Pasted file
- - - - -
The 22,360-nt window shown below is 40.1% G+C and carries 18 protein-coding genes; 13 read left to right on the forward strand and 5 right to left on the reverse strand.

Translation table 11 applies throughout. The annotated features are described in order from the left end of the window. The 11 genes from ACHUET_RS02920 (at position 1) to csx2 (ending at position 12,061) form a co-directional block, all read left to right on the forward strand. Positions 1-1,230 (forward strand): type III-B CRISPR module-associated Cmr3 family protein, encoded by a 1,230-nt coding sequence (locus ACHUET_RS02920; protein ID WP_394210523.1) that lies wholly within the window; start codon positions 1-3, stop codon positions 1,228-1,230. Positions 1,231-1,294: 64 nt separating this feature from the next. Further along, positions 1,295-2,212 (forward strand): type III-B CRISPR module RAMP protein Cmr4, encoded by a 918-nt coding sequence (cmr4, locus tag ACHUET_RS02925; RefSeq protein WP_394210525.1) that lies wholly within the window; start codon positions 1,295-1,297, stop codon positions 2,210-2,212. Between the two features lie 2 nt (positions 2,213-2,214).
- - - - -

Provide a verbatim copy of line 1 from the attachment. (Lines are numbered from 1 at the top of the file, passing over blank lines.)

The 22,360-nt window shown below is 40.1% G+C and carries 18 protein-coding genes; 13 read left to right on the forward strand and 5 right to left on the reverse strand.